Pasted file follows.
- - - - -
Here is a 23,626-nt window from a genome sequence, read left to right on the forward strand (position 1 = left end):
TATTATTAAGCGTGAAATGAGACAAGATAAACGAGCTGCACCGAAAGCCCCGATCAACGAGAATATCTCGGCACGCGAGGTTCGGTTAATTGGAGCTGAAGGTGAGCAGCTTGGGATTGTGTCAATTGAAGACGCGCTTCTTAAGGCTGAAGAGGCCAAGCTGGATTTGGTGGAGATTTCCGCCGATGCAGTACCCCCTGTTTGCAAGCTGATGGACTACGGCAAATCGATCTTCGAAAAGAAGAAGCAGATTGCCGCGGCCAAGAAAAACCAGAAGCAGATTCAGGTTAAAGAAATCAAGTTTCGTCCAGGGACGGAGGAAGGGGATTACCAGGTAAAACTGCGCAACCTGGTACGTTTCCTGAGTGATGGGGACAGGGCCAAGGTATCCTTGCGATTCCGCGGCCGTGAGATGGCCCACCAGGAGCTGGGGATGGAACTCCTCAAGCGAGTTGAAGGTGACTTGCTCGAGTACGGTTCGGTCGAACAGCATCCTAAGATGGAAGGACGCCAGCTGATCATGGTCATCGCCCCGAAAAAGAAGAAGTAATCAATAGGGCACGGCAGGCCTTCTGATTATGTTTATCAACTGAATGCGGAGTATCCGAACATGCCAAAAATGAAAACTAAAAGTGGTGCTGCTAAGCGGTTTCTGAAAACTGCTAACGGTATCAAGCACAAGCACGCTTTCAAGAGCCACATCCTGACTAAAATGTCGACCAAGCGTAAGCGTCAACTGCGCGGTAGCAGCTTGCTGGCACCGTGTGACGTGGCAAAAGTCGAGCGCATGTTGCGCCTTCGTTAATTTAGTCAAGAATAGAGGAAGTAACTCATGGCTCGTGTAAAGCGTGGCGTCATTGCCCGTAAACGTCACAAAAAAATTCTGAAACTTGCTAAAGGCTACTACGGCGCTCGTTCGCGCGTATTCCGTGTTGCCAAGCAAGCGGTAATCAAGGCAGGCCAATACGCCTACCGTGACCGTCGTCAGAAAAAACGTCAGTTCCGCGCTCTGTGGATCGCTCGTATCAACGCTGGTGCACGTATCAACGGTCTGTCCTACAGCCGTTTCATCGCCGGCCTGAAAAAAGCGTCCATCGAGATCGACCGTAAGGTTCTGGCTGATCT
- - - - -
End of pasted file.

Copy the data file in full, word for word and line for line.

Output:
Here is a 23,626-nt window from a genome sequence, read left to right on the forward strand (position 1 = left end):
TATTATTAAGCGTGAAATGAGACAAGATAAACGAGCTGCACCGAAAGCCCCGATCAACGAGAATATCTCGGCACGCGAGGTTCGGTTAATTGGAGCTGAAGGTGAGCAGCTTGGGATTGTGTCAATTGAAGACGCGCTTCTTAAGGCTGAAGAGGCCAAGCTGGATTTGGTGGAGATTTCCGCCGATGCAGTACCCCCTGTTTGCAAGCTGATGGACTACGGCAAATCGATCTTCGAAAAGAAGAAGCAGATTGCCGCGGCCAAGAAAAACCAGAAGCAGATTCAGGTTAAAGAAATCAAGTTTCGTCCAGGGACGGAGGAAGGGGATTACCAGGTAAAACTGCGCAACCTGGTACGTTTCCTGAGTGATGGGGACAGGGCCAAGGTATCCTTGCGATTCCGCGGCCGTGAGATGGCCCACCAGGAGCTGGGGATGGAACTCCTCAAGCGAGTTGAAGGTGACTTGCTCGAGTACGGTTCGGTCGAACAGCATCCTAAGATGGAAGGACGCCAGCTGATCATGGTCATCGCCCCGAAAAAGAAGAAGTAATCAATAGGGCACGGCAGGCCTTCTGATTATGTTTATCAACTGAATGCGGAGTATCCGAACATGCCAAAAATGAAAACTAAAAGTGGTGCTGCTAAGCGGTTTCTGAAAACTGCTAACGGTATCAAGCACAAGCACGCTTTCAAGAGCCACATCCTGACTAAAATGTCGACCAAGCGTAAGCGTCAACTGCGCGGTAGCAGCTTGCTGGCACCGTGTGACGTGGCAAAAGTCGAGCGCATGTTGCGCCTTCGTTAATTTAGTCAAGAATAGAGGAAGTAACTCATGGCTCGTGTAAAGCGTGGCGTCATTGCCCGTAAACGTCACAAAAAAATTCTGAAACTTGCTAAAGGCTACTACGGCGCTCGTTCGCGCGTATTCCGTGTTGCCAAGCAAGCGGTAATCAAGGCAGGCCAATACGCCTACCGTGACCGTCGTCAGAAAAAACGTCAGTTCCGCGCTCTGTGGATCGCTCGTATCAACGCTGGTGCACGTATCAACGGTCTGTCCTACAGCCGTTTCATCGCCGGCCTGAAAAAAGCGTCCATCGAGATCGACCGTAAGGTTCTGGCTGATCT